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How to publish a research paper: Introduction

This guide is designed to help you prepare your papers to be published in scholarly peer reviewed journals. Tips and some useful advice.

Where to start

Where to start and how?

Collect your data, complete your study, written your paper. Now, what should you do?

Trying to publish a research paper in a peer-reviewed journal is important, especially for academics. It's very important that scholars network and communicate, and get their name and work noticed, used, and most importantly cited. To submit a paper to a scholarly or peer-reviewed journal is not easy and might take a long time. To make this process as easy as possible, and improve your odds, all you need to do is:

1- Ask a professor or a specialized person to read, review your paper, check for grammar, spelling errors, typing mistakes, etc. Check the content of your paper, is it presenting a significant issue or not, is it clearly written? keep in mind that it would be good to ask the opinion of non-experts, outsiders perspectives can be valuable to you too.

2- After you get enough reviews for your paper, revise it make necessary changes based on your reviewer's recommendations. Keep revising and checking until you are sure you'll be submitting a clear and engaging paper.

3- Check your chosen journals requirements and specifications for submitting papers and start formatting your paper according to the journal guidelines. Most peer-reviewed journals provide a document on their webpage they call it sometimes "Author's guide" or "instruction to authors" or "guidelines for publishing" etc. 

4- When you feel that your paper is ready for submitting, submit your paper through the appropriate channels. It's advisable that you submit your paper to one journal at a time, and when you submit your paper online use an official or university email account, might help to add credibility to your paper.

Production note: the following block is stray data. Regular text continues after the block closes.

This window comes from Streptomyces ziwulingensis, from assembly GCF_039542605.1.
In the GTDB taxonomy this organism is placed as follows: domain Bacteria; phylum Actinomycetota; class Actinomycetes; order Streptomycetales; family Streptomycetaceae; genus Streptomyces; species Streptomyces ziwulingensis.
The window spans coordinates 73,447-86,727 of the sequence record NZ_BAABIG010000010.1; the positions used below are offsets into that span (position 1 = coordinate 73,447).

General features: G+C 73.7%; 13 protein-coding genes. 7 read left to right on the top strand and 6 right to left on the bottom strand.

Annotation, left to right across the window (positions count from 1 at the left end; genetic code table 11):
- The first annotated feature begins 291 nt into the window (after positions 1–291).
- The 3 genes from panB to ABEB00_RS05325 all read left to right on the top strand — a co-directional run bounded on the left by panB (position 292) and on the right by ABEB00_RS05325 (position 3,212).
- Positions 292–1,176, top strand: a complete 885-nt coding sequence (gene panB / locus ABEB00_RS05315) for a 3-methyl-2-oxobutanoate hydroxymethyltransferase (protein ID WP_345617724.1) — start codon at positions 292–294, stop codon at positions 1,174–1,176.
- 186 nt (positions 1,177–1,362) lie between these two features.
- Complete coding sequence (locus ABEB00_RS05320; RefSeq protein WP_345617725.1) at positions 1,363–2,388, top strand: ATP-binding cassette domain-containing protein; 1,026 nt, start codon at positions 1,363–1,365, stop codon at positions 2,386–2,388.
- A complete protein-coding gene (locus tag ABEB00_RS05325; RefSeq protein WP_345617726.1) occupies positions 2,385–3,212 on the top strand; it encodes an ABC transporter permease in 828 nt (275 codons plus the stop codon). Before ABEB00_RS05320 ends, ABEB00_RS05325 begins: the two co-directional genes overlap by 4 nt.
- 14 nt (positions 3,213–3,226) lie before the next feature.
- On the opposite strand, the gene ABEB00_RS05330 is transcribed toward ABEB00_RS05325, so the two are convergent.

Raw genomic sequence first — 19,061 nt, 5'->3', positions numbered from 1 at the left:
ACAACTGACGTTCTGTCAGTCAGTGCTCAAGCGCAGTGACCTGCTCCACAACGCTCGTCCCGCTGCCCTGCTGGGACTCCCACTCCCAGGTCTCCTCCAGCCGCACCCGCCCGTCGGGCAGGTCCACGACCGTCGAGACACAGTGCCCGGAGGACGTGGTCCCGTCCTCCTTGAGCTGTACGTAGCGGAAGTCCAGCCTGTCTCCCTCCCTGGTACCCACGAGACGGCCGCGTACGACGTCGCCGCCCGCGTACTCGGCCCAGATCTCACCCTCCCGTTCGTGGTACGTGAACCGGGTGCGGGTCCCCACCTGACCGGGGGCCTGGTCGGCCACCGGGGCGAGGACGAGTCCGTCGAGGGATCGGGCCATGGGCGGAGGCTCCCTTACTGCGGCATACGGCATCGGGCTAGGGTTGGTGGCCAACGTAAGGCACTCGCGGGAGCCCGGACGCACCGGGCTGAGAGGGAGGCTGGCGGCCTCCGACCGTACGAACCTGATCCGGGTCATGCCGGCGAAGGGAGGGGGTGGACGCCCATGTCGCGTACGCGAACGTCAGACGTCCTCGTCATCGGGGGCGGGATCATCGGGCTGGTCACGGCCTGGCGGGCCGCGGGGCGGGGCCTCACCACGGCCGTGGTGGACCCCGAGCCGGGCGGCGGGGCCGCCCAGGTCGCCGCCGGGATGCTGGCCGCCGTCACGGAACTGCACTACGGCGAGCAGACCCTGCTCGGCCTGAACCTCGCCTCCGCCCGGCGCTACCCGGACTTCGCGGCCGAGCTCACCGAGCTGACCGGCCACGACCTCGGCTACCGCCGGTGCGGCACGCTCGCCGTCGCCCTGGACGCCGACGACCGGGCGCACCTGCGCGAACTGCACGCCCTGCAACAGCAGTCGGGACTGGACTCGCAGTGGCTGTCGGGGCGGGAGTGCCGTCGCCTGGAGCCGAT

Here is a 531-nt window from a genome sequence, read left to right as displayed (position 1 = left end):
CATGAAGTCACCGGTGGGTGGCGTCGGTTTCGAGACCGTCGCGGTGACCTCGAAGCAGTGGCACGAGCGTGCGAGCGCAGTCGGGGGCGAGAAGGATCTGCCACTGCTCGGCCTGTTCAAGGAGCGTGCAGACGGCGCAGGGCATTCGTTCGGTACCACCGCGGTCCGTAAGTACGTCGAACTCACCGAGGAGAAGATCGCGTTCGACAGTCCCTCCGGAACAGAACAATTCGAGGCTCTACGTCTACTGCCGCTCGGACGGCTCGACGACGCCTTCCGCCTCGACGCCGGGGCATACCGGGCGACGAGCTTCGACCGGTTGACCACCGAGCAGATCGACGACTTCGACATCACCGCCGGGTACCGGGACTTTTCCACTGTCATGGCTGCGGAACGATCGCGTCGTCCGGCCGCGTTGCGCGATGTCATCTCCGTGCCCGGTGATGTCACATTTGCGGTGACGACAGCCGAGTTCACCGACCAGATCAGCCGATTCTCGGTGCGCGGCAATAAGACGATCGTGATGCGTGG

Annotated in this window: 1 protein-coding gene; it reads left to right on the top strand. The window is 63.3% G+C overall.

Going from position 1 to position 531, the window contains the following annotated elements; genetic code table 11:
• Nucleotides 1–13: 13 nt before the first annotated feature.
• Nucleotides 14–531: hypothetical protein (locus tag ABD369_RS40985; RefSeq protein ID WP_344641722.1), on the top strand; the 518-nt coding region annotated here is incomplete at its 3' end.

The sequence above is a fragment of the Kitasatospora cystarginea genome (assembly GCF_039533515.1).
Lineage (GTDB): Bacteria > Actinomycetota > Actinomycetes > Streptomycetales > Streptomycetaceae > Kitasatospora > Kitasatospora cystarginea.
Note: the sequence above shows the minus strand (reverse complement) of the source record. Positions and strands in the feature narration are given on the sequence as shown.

5- This is when you get a response from the journal. Only a few articles get a quick accept reply from peer-reviewed journals. Peer-reviewed journals replays would likely be one of the following:

- Accept / no mistakes no changes needed (very few papers get this reply)

- Accept to be reviewed / only a few minor changes and corrections need to be made.

- Revise and re-submit / need to make more changes before re-considering.

- Reject and re-submit / rejected, but if the right changes are done might re-consider accepting the paper.

- Reject / not suitable to be published in the journal.

6- After you receive the journal's reply, most of the times you'll be asked to make a few changes to your paper and re-submit it again. What is important at that stage is that you study and read carefully the reviewers comments and suggestions and make the necessary changes. 

7- Keep trying to get your paper published, don't give up or be discouraged if you get rejected, a rejected paper does not mean that it's a bad paper. Numerous factors go into determining which papers will be accepted and which will be rejected.‚Äč

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